Seminar: Emancipation in an Urban Century

Henrik Ernstson will present a PhD seminar titled: Emancipation in an Urban Century: From more-than-human political moments to the figure of the Anthropo-ob(S)scene on 12th and 13th October.

The seminar is organised by Henrik Ernstson, Irma Allen and Daniele Valisena.

This seminar gathers literature that grapples with what agency and emancipation could mean in an intensely more-than-human and rapidly urbanizing world. Departing broadly from the field of urban political ecology, the seminar interrogates two central, but tension-filled concepts: ‘the anthropocene’ and ‘the more-than-human’ to get a better handle of what emancipation might mean in our urban century.

Contact for questions and participation: Irma Allen (irma.allen@abe.kth.se)

Featured image: infrastructures by Jonathan Silver

Abstract

The discourse of ‘the anthropocene’ has arrived on the stage to give us support to handle our predicament of socioecological crises, from local to global scales. One part of the literature that we have selected (2 newly written chapters and 1 article) questions the notion of ‘the anthropocene’ in how it presents a technomanagerial ‘solution’, which not only evades underlying processes of our economic system, but also depoliticizes socioecological processes, while silencing marginalized ways of knowing. This literature (departing from neo-Marxist, postcolonial, and Rancièrien schools of thought) interrogates ‘the anthropocene’ to show how it works to create a depoliticizing stage or script where emancipatory agency—the ability to develop more equal relations—is forever placed in a future where humanity is treated as a single species, diminishing differences and disagreements and making agency itself appear null and void. This literature also critically engages with so called ‘object oriented ontologies’ for how they seem to present themselves as ‘new’ and ‘radical’, but with a risk (without perhaps intending to) of deepening capitalist processes through geo-engineering, to softer approaches of ‘earth system stewardship’.

The second part of the literature (1 new chapter and 3 articles) engages and troubles the status of the ‘more-than-human’. These articles tries to help us to think through what is productive about more-than-human approaches and how they might be connected to emancipatory politics, from the decolonization of knowledge production and #RhodesMustFall, to questions developed through speculative design approaches around ‘more-than-human political moments’ and the transformation of waste as a ‘matter out of place’ to ‘signs of life’.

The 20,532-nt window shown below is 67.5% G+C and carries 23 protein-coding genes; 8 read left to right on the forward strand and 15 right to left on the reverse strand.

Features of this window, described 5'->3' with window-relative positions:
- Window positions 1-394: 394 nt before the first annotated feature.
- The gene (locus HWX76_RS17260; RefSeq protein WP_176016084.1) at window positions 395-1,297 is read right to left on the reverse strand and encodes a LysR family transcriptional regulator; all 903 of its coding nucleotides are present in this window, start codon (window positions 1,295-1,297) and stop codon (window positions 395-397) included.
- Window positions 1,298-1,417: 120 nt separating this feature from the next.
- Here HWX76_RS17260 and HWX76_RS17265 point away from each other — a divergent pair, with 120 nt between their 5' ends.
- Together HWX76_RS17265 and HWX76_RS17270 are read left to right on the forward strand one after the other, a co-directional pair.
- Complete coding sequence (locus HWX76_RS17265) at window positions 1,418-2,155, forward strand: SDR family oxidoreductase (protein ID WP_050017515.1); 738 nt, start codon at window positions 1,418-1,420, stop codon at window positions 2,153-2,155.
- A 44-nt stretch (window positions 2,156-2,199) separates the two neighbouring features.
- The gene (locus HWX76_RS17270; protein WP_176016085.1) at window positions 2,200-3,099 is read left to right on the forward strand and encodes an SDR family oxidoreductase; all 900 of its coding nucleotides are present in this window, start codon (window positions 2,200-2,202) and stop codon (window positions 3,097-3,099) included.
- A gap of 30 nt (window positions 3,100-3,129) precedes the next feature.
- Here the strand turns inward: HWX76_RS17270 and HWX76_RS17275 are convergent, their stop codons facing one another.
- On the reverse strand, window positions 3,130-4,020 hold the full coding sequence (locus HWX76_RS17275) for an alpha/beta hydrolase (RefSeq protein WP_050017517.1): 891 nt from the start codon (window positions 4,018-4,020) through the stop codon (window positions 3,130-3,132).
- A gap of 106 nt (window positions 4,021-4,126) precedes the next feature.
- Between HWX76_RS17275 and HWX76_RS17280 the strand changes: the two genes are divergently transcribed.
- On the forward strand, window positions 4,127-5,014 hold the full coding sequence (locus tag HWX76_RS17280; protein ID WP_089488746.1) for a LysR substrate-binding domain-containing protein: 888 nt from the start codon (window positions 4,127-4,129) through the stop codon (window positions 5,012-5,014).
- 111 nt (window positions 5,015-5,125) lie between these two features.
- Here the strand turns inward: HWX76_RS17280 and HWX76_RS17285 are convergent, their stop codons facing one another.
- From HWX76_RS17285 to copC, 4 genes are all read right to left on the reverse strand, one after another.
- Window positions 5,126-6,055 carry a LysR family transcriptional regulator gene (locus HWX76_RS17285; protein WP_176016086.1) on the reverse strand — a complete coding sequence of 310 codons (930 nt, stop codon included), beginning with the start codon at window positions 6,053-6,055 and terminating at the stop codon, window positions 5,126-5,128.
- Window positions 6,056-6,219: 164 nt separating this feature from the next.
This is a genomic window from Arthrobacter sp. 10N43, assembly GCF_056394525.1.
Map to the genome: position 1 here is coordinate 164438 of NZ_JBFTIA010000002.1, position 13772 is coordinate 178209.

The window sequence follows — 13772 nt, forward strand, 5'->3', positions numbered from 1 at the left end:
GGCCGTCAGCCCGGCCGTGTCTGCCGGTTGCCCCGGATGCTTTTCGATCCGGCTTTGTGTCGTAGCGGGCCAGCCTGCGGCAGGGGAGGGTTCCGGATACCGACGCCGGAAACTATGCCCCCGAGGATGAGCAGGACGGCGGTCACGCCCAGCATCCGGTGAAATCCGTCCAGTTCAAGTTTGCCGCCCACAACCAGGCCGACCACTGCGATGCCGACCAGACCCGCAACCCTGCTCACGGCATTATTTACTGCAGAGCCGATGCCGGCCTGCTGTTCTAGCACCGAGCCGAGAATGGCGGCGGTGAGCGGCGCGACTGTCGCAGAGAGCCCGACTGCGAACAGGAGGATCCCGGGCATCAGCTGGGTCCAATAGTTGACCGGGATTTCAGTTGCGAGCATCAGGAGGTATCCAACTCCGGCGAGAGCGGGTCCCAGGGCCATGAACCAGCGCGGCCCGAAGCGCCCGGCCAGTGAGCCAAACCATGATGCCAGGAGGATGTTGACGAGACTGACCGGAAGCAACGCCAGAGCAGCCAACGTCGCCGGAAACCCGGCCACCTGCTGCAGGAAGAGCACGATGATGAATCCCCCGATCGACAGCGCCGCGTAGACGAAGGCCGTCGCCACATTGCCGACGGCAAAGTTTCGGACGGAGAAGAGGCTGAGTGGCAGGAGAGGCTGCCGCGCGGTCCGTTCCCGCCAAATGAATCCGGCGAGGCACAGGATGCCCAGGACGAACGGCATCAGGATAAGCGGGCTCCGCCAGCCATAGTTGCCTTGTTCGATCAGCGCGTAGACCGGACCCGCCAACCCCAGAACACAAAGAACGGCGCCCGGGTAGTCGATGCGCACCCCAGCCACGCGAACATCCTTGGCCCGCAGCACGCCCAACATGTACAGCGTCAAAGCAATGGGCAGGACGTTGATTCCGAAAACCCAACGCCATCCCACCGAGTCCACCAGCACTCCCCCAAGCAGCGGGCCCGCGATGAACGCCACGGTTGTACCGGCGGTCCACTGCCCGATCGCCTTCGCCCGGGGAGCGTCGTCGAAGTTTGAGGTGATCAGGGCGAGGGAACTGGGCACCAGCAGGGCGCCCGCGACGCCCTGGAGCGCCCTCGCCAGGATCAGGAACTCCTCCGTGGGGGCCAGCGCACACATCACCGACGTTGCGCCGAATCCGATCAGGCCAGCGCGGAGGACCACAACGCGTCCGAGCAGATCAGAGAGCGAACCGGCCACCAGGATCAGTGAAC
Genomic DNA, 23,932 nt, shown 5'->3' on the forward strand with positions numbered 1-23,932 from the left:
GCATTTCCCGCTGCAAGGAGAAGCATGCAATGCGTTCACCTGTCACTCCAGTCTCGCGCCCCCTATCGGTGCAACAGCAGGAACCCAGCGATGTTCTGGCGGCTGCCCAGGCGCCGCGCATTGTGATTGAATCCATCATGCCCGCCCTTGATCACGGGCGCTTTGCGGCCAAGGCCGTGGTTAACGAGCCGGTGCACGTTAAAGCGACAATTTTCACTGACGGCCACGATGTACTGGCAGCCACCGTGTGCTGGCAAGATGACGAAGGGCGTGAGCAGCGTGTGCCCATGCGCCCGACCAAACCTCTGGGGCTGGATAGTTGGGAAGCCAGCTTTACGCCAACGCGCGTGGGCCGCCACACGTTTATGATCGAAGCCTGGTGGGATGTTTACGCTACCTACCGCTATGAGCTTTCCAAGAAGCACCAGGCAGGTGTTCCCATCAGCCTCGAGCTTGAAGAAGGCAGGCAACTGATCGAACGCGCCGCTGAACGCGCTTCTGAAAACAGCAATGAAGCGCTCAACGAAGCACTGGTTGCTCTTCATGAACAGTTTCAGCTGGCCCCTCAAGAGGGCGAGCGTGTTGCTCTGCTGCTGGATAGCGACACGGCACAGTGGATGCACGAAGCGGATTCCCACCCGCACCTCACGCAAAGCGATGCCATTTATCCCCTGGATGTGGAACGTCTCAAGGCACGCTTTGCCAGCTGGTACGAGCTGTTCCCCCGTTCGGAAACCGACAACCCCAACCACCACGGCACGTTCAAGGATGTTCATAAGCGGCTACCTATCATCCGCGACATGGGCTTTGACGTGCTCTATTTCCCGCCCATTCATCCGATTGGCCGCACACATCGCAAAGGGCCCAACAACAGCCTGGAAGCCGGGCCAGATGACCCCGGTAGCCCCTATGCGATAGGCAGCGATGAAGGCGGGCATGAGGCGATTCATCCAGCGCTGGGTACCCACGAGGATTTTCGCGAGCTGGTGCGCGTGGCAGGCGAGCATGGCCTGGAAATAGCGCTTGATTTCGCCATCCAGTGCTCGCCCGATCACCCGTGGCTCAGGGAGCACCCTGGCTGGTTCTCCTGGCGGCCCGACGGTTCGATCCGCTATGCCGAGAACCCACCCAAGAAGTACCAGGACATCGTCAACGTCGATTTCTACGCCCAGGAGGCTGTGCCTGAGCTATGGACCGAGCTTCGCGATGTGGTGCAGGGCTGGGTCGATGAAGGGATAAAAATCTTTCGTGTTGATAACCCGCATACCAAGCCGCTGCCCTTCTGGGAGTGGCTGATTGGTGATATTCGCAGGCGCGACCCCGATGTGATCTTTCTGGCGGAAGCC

The third part of the literature (3 articles) provides an background and overview of the field of Urban Political Ecology, which loosely holds the seminar together. We write ‘loosely’ as you do not need to be an urban scholar, or a political ecologists for that matter, to participate.

Who can participate?

Basically anybody with an interest in politics, ecology, climate change, animal rights, and urbanization broadly speaking. We are hoping to gather an interdisciplinary seminar with critical and human geographers, STS and environmental historians, environmental scientists and systems ecologists, urban studies scholars, but also anthropologists, sociologists, decoloniality and radical race scholars, more-than-human thinkers, and political theorists.

Typically you would be a PhD student, or established scholars. Interested MSc/MA students should also let us know of their interest. Please send a short email to Irma Allen describing your interest in the seminar, or a question you might have. As mentioned, more information will follow.

Reading list

Part 1

  • Swyngedouw, Erik, and Henrik Ernstson. n.d. “O Tempora! O Mores! Interrupting the Anthropo-ob(S)cene.” In Urban Political Ecology in the Anthropo-ob(S)cene: Political Interruptions and Possibilities, edited by Henrik Ernstson and Erik Swyngedouw. Oxford: Routledge.
  • Henao Castro, Andrés, and Henrik Ernstson. n.d. “‘Hic Rhodus, Hic Salta!’ Postcolonial Remains and The Politics of the Anthropo-Ob(s)cene.” In Urban Political Ecology in the Anthropo-ob(S)cene: Political Interruptions and Possibilities, edited by Henrik Ernstson and Erik Swyngedouw. Oxford: Routledge.
  • Ruddick, Sue. 2015. “Situating the Anthropocene: Planetary Urbanization and the Anthropological Machine.” Urban Geography 3638 (October). Routledge: 1–18. doi:10.1080/02723638.2015.1071993.

Part 2

  • Àvila, Martìn, and Henrik Ernstson. n.d. “Realms of Exposure: A Speculative Design Perspective of Material Agency and Political Ecology.” In Grounding Urban Natures: Histories and Futures of Urban Ecologies, edited by Henrik Ernstson and Sverker Sörlin.
  • Garuba, Harry. 2003. “Explorations in Animist Materialism: Notes on Reading/Writing African Literature, Culture, and Society.” Public Culture 15 (2): 261–86. doi:10.1215/08992363-15-2-261.
  • Green, Lesley. 2015. “The Changing of the Gods of Reason: Cecil John Rhodes, Karoo Fracking and the Decolonizing of the Anthropocene.” E-Flux Journal #65 Supercommunity, no. May-Aug.
  • Reno, Joshua Ozias. 2014. “Toward a New Theory of Waste: From ‘Matter out of Place’ to Signs of Life.” Theory, Culture & Society 31 (6): 3–27. doi:10.1177/0263276413500999.

Part 3

  • Heynen, N. 2013. “Urban Political Ecology I: The Urban Century.” Progress in Human Geography 38 (4): 598–604. doi:10.1177/0309132513500443.
  • Rademacher, Anne. 2015. “Urban Political Ecology.” Annual Review of Anthropology 44 (1): 137–52. doi:10.1146/annurev-anthro-102214-014208.
  • Swyngedouw, Erik, and Nikolas C Heynen. 2003. “Urban Political Ecology, Justice and the Politics of Scale.” Antipode 35: 898–998.